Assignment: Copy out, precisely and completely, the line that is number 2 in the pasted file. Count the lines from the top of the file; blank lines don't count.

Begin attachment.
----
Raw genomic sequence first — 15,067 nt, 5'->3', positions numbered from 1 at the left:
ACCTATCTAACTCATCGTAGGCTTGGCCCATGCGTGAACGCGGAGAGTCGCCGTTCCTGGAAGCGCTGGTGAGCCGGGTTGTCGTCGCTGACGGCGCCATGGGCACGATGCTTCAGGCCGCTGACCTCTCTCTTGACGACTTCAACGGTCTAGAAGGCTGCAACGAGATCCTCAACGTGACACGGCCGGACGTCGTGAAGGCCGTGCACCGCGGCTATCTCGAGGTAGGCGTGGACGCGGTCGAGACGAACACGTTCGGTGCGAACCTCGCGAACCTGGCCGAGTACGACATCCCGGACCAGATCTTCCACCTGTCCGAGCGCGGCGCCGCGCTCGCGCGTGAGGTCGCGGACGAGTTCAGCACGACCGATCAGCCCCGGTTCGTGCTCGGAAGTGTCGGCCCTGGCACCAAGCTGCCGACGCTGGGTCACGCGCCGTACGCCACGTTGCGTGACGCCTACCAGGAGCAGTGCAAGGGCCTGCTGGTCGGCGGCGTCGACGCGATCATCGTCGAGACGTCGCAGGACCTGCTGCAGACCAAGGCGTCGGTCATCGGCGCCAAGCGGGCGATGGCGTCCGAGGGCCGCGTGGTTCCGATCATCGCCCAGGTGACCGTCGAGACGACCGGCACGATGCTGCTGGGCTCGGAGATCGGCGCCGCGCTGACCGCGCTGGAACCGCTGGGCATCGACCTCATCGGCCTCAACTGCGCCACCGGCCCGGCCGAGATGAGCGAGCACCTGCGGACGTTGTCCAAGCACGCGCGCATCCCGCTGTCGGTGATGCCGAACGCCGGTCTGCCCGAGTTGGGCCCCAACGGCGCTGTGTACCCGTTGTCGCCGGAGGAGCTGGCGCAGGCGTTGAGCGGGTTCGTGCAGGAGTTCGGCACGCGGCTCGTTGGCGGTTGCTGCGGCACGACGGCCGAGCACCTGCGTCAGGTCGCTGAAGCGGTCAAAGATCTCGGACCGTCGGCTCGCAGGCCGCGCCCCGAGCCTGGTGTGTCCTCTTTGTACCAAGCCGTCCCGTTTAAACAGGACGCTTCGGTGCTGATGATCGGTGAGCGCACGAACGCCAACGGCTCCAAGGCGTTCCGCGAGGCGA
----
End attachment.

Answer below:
ACCTATCTAACTCATCGTAGGCTTGGCCCATGCGTGAACGCGGAGAGTCGCCGTTCCTGGAAGCGCTGGTGAGCCGGGTTGTCGTCGCTGACGGCGCCATGGGCACGATGCTTCAGGCCGCTGACCTCTCTCTTGACGACTTCAACGGTCTAGAAGGCTGCAACGAGATCCTCAACGTGACACGGCCGGACGTCGTGAAGGCCGTGCACCGCGGCTATCTCGAGGTAGGCGTGGACGCGGTCGAGACGAACACGTTCGGTGCGAACCTCGCGAACCTGGCCGAGTACGACATCCCGGACCAGATCTTCCACCTGTCCGAGCGCGGCGCCGCGCTCGCGCGTGAGGTCGCGGACGAGTTCAGCACGACCGATCAGCCCCGGTTCGTGCTCGGAAGTGTCGGCCCTGGCACCAAGCTGCCGACGCTGGGTCACGCGCCGTACGCCACGTTGCGTGACGCCTACCAGGAGCAGTGCAAGGGCCTGCTGGTCGGCGGCGTCGACGCGATCATCGTCGAGACGTCGCAGGACCTGCTGCAGACCAAGGCGTCGGTCATCGGCGCCAAGCGGGCGATGGCGTCCGAGGGCCGCGTGGTTCCGATCATCGCCCAGGTGACCGTCGAGACGACCGGCACGATGCTGCTGGGCTCGGAGATCGGCGCCGCGCTGACCGCGCTGGAACCGCTGGGCATCGACCTCATCGGCCTCAACTGCGCCACCGGCCCGGCCGAGATGAGCGAGCACCTGCGGACGTTGTCCAAGCACGCGCGCATCCCGCTGTCGGTGATGCCGAACGCCGGTCTGCCCGAGTTGGGCCCCAACGGCGCTGTGTACCCGTTGTCGCCGGAGGAGCTGGCGCAGGCGTTGAGCGGGTTCGTGCAGGAGTTCGGCACGCGGCTCGTTGGCGGTTGCTGCGGCACGACGGCCGAGCACCTGCGTCAGGTCGCTGAAGCGGTCAAAGATCTCGGACCGTCGGCTCGCAGGCCGCGCCCCGAGCCTGGTGTGTCCTCTTTGTACCAAGCCGTCCCGTTTAAACAGGACGCTTCGGTGCTGATGATCGGTGAGCGCACGAACGCCAACGGCTCCAAGGCGTTCCGCGAGGCGA